After your divorce, you were ordered to pay alimony. You didn't mind, because you understood its purpose. You even somewhat agreed with it. Today, though, you're upset because you believe the money isn't going where it should be. In fact, you know that your ex-spouse is living with a new partner, but she hasn't reported it to the court.
At this stage, you want to see if you can stop paying alimony. You actually want to stop paying as soon as possible, because you don't think it's fair to continue paying for someone who is being supported by another person. What should you do?
Living with a new partner is a problem for your ex
When your ex-spouse decided to live with a new partner, that was the beginning of the end of her access to spousal support. You may not be able to completely eliminate spousal support at this point, but the judge is likely to see that there is less need for support if your ex is living with a new partner. If your ex-spouse gets engaged or gets remarried, then that should end your spousal support obligation in most circumstances.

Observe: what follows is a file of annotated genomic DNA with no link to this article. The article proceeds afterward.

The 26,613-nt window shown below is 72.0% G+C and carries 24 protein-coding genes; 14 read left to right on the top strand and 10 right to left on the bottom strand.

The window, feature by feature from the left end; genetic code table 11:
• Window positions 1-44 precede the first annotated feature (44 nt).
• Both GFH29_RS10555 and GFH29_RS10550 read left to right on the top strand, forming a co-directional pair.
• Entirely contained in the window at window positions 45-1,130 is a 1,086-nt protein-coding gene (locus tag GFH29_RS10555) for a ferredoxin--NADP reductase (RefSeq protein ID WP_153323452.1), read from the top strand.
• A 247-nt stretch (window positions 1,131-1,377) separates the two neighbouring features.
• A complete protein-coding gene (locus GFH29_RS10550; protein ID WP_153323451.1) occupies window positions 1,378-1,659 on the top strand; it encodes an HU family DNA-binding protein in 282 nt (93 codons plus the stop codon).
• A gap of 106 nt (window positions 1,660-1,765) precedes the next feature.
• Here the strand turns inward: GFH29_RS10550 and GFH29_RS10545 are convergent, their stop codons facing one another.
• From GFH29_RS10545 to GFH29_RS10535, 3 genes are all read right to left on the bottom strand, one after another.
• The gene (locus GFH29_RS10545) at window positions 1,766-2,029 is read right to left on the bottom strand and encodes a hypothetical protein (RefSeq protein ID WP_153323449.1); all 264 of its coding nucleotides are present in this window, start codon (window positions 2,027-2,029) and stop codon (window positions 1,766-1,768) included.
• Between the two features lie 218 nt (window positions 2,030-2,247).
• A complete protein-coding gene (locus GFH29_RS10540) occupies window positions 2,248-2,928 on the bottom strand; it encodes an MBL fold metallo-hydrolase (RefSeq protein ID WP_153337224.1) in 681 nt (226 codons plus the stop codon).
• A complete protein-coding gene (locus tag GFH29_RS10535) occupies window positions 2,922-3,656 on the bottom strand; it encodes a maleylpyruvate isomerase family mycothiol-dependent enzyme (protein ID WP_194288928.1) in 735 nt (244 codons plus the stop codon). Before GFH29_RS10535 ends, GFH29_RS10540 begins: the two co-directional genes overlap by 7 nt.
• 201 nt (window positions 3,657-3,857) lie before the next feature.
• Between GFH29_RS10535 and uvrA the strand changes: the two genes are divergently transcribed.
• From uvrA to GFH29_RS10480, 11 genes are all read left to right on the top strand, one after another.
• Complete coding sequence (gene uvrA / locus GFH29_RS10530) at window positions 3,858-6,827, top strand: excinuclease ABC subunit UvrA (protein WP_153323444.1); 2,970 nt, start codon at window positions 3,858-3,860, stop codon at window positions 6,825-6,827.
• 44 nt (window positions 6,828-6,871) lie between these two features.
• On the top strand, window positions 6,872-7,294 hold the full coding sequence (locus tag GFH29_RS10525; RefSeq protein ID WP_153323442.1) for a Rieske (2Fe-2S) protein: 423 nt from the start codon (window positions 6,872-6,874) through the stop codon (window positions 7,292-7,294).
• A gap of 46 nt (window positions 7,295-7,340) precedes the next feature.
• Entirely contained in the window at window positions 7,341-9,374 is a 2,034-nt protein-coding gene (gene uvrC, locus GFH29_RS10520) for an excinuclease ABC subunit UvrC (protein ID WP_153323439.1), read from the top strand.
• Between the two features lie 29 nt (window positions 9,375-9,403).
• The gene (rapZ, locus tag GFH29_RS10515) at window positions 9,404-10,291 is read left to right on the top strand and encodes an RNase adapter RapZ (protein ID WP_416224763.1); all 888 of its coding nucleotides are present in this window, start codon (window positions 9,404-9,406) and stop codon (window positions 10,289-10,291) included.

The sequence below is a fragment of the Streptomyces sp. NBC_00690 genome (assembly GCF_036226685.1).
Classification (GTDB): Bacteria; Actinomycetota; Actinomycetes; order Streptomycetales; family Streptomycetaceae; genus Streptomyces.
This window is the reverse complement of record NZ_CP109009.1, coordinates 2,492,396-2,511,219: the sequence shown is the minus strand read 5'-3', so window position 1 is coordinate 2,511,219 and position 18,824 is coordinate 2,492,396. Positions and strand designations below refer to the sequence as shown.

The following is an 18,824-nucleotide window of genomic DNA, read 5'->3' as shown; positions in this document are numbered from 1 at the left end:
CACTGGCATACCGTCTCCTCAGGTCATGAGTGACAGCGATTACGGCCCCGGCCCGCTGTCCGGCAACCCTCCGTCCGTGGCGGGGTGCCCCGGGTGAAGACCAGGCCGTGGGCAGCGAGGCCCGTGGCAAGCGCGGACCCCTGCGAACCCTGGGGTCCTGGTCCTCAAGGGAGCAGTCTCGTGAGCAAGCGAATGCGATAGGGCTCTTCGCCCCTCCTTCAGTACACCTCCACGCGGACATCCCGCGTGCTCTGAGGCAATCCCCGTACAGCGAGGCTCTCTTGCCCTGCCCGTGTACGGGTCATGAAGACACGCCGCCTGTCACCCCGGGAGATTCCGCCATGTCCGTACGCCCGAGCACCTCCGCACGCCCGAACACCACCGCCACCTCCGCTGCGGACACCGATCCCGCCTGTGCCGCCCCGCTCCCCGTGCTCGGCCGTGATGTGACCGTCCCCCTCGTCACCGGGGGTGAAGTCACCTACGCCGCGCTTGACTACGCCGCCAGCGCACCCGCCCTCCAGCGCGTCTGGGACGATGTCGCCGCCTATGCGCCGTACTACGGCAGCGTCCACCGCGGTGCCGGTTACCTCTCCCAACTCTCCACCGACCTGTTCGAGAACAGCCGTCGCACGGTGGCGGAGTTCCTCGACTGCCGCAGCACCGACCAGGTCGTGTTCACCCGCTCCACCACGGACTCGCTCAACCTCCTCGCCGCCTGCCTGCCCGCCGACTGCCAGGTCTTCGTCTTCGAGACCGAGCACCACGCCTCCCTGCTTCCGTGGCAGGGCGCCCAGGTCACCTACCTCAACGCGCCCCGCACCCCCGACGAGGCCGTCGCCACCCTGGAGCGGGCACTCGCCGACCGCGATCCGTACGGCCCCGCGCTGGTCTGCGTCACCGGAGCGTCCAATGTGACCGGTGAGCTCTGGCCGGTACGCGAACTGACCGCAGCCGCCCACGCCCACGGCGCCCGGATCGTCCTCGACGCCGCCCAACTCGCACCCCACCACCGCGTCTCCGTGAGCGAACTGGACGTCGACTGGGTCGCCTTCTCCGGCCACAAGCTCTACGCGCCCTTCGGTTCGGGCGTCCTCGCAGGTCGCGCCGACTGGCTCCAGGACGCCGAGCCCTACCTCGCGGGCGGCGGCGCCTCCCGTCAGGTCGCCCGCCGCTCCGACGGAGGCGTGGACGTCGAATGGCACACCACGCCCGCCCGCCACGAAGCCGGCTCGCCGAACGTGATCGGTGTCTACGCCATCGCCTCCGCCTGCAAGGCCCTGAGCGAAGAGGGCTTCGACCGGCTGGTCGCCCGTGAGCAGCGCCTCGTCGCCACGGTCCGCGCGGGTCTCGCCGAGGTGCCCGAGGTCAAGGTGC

Can you just stop paying or is there a protocol?
Never just stop doing what a court order asks. Instead, think carefully about how to reduce what you owe through proper channels. Your attorney can help you apply to reduce or stop alimony payments through a motion with the court. You should continue paying alimony until the court agrees that you can stop. If the court finds that your ex-spouse violated an order or purposefully did not inform you or the court about changes in circumstances, then the court may order the spouse to return some of the payments, though that is not common.
You can also reduce what you pay by seeking a reduction through family court due to your own circumstances. For instance, if you lose your job or have more expenses come up, you may be able to have what you pay reduced for a period of time.
Alimony is not intended to go to the other spouse forever, so it's fair to ask for a reduction or to stop paying in some circumstances. Always remember that you need a judge's approval to stop paying what you currently owe without facing legal penalties. Taking the right steps to end alimony will keep you in compliance with your court order.